Consumers are expressing more confidence than any time in more than a decade in their current economic conditions, however overall, their sentiment fell.
The Index of Consumer Sentiment decreased in the beginning of July to 93.1, according to the Survey of Consumers conducted by the University of Michigan. This is down 2.1% from 95.1 in June but still up 3.4% from 90 last year.
But while the index is down overall, it’s two measures of consumer assessment continue to grow further apart.
“Confidence in future economic prospects continued to slide in early July, with the Expectations Index now 10.1 index points below its January 2017 peak,” Survey of Consumers Chief Economist Richard Curtin said. “In contrast, consumers' assessments of current economic conditions regained the March 2017 peak, the highest level since the July 2005 survey.”
An article by Jill Mislinski for Advisor Perspectives explains what this means historically:
The Michigan average since its inception is 85.4. During non-recessionary years the average is 87.6. The average during the five recessions is 69.3.
“Overall, the recent data follow the same pattern repeatedly recorded around past cyclical peaks: expectations start to post significant declines while assessments of current economic conditions continue to reach new peaks,” Curtin said. “To be sure, the data do not suggest an impending recession.”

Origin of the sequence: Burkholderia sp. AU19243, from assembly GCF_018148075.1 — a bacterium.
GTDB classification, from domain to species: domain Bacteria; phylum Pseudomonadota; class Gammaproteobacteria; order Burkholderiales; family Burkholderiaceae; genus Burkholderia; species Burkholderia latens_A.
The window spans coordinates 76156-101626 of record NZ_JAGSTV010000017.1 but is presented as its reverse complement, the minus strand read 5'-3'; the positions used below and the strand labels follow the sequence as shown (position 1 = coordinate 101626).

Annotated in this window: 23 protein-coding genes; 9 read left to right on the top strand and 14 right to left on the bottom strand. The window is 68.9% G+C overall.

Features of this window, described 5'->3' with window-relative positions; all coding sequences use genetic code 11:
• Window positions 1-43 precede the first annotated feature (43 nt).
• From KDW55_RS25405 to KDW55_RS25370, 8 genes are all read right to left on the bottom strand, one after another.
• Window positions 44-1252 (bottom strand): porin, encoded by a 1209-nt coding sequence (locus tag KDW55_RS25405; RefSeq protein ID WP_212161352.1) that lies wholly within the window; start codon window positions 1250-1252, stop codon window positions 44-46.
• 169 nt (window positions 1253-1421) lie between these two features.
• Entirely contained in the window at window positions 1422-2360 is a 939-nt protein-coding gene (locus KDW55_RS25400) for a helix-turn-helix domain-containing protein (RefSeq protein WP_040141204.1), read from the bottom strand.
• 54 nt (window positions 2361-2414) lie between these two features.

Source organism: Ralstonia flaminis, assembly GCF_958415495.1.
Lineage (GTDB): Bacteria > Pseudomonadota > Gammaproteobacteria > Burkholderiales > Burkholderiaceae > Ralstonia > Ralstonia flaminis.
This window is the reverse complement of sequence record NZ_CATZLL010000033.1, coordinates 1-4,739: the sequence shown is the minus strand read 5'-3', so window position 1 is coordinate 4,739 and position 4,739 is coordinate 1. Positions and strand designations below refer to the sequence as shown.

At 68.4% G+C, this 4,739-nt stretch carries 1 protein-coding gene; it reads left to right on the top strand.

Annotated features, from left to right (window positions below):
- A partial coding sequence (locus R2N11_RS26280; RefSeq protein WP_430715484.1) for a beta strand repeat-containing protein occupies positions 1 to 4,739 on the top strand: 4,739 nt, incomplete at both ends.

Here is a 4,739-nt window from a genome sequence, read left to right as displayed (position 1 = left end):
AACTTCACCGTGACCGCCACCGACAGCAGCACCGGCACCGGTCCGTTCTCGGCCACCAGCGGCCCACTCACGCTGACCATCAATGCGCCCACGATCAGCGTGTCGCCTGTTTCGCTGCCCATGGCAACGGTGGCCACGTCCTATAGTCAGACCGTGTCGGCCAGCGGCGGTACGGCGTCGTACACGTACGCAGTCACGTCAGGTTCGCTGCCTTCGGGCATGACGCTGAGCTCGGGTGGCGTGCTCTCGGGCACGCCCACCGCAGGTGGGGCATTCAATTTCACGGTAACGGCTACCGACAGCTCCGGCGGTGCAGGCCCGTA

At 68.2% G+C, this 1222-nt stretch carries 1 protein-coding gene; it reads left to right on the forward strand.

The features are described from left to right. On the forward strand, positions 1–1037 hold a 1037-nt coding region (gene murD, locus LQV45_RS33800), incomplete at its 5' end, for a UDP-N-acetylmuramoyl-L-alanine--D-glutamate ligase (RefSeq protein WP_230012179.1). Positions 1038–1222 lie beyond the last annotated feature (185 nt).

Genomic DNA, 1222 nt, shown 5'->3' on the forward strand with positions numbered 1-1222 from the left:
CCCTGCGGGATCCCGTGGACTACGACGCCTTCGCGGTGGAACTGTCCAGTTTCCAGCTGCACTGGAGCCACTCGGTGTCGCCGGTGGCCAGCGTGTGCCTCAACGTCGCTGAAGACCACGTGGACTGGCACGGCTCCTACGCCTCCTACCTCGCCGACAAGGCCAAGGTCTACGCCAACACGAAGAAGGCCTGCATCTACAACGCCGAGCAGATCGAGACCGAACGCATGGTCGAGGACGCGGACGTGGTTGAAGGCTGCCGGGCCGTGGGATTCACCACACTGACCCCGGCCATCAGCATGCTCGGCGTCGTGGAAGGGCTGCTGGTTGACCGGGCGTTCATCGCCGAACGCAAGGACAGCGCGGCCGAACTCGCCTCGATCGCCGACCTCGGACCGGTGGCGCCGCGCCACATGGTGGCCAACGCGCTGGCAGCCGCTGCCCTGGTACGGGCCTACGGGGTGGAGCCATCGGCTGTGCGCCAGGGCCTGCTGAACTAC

“Rather, the data indicate that hopes for a prolonged period of 3% GDP growth sparked by Trump's victory have largely vanished, aside from a temporary snap back expected in the 2nd quarter,” he said. “The declines recorded are now consistent with just above 2% GDP growth in 2017.”
The index of Current Economic Conditions increased 0.6% from last month’s 112.5 to 113.2 in July. This represents an increase of 3.9% from 109 last year.
But this increase was offset by the decrease in the Index of Consumer Expectations, which dropped 4.4% from June’s 83.9 to 80.2 in July. It was still up 3.1% from 77.8 last year. And despite these declines, Curtin explained the drop is not due to an upcoming recession.
“Much steeper declines in expectations typically precede recessions,” Curtin said. “The weakness in the Expectations Index in early July was concentrated among Republicans, falling to 108.9 from June’s 116.0 and February’s 120.1.”
“Democrats continue to hold much less favorable expectations, although the Expectations Index among Democrats has markedly improved, to 63.2 from June’s 62.0 in June and 55.5 in February,” he said. “Overall, the data indicate an annual gain of 2.4% in personal consumption during 2017.”